• Shumake, SA. 1997. Electronic Rodent Repellent Devices: A Review of Efficacy Test Protocols and Regulatory Actions. In (ed.) JR Mason: Repellents in Wildlife Management (August 8-10, 1995, Denver, CO). USDA, National Wildlife Research Center, Fort Collins, CO.
  • Yturralde, KM, & RW Hofstetter. 2012. Efficacy of Commercially Available Ultrasonic Pest Repellent Devices to Affect Behavior of Bed Bugs (Hemiptera: Cimicidae). Journal of Economic Entomology 105(6): 2107-2114.

 

March 10, 2016
by Mary M. Woodsen
Comments Off on Spider FAQs One Two Three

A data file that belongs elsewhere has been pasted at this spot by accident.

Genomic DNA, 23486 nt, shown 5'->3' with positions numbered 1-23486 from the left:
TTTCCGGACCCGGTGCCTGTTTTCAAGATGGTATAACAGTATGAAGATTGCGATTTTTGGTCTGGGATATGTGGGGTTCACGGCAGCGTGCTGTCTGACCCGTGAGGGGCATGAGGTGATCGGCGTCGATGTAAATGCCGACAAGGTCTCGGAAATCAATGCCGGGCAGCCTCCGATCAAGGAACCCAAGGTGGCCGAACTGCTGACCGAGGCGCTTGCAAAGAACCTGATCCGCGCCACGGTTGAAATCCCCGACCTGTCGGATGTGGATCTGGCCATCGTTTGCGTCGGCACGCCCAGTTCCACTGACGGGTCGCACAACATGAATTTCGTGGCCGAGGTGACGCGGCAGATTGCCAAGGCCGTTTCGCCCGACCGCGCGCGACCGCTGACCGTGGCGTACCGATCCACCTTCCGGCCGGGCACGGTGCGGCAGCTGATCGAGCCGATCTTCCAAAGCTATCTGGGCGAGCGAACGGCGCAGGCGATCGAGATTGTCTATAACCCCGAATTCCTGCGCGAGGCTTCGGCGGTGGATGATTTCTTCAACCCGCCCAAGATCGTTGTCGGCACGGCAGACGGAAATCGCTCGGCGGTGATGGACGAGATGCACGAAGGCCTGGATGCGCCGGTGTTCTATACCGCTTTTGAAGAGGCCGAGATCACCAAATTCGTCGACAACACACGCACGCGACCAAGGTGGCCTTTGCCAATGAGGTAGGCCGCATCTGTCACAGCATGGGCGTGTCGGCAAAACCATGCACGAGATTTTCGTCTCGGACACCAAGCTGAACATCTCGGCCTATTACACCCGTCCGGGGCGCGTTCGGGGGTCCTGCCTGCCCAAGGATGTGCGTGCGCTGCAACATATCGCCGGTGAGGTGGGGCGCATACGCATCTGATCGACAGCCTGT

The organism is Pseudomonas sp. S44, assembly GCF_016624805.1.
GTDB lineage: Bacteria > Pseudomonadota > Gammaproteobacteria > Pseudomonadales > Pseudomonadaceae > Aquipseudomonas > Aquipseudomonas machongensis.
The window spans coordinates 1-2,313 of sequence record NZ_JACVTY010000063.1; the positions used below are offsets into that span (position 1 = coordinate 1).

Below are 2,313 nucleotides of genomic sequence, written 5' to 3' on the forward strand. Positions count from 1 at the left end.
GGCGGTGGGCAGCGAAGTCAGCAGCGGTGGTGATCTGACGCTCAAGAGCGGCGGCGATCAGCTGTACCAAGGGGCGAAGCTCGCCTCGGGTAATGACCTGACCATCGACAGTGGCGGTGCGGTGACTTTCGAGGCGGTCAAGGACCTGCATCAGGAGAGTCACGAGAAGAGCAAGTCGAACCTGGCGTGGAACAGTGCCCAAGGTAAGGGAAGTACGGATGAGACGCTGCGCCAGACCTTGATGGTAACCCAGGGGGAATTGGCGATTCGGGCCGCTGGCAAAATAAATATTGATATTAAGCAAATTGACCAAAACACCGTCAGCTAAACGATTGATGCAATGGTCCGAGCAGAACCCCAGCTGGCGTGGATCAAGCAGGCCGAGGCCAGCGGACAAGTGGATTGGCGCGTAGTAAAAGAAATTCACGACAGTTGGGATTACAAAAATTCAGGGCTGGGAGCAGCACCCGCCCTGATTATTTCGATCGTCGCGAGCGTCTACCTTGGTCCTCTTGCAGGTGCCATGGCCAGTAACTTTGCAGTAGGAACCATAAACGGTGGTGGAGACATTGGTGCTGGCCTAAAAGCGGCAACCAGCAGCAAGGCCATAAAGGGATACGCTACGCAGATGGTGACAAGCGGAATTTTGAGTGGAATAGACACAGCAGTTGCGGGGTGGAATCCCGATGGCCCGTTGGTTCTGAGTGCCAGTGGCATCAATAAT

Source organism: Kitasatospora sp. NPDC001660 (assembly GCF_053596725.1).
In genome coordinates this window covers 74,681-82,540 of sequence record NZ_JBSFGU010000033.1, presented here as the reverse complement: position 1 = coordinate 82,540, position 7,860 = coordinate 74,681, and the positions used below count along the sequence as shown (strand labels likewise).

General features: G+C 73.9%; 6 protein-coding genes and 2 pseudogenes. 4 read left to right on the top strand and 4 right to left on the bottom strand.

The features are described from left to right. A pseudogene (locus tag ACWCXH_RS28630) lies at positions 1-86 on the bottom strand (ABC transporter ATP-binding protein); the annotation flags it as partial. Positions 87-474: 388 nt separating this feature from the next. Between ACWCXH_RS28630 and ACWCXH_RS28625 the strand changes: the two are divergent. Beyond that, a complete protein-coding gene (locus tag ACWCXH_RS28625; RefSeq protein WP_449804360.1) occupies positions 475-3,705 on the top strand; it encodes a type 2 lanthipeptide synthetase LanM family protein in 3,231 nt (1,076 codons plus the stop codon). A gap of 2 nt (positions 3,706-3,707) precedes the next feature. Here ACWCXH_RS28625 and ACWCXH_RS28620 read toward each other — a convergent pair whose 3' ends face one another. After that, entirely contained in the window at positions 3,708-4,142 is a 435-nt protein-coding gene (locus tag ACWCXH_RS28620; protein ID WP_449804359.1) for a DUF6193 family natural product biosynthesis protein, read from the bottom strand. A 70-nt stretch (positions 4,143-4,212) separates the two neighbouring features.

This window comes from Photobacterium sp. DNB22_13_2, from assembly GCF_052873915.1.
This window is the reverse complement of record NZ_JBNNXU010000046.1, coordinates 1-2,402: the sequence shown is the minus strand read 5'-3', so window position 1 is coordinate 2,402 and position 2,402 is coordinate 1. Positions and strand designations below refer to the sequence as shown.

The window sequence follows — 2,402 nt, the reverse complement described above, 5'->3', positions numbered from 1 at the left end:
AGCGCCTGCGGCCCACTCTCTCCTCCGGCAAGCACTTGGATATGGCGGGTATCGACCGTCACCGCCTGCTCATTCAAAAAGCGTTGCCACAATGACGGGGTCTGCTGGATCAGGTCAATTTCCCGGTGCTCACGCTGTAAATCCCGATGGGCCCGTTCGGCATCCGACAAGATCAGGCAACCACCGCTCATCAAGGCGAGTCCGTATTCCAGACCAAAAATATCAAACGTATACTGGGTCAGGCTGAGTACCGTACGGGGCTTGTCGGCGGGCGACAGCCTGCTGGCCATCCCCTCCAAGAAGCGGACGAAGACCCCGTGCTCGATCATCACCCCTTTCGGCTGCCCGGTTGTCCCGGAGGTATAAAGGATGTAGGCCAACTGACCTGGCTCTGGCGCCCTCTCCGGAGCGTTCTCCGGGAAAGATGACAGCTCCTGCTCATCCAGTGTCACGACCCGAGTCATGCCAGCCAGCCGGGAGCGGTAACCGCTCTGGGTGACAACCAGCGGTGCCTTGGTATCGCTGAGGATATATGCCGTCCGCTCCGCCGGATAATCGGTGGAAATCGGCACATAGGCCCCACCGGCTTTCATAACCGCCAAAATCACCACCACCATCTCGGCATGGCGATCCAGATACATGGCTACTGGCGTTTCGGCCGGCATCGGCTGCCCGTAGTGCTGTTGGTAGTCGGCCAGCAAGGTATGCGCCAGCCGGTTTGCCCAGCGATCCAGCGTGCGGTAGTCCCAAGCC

Spider FAQs One Two Three

These three things you should know about spiders. But first, know this. They’re not bugs. In fact, insects probably outnumber spiders roughly 10 to one. Too bad so many things get blamed on spiders — insect bites, say, or medical conditions that require intervention.

One. We are not their prey.

In fact, most couldn’t bite us if they wanted to. Their fangs are too small, too weak to break our skin. Only one species that could make us really sick lives in the Northeast: the black widow spider, and it’s rare in New York. Sure, if we accidentally blunder into a spider, it does what we might under similar circumstances. It reciprocates, only with its fangs.

We're about to set this spider free outside. But first, some gentle play.

We’re about to set this spider free outside. But first, some gentle play.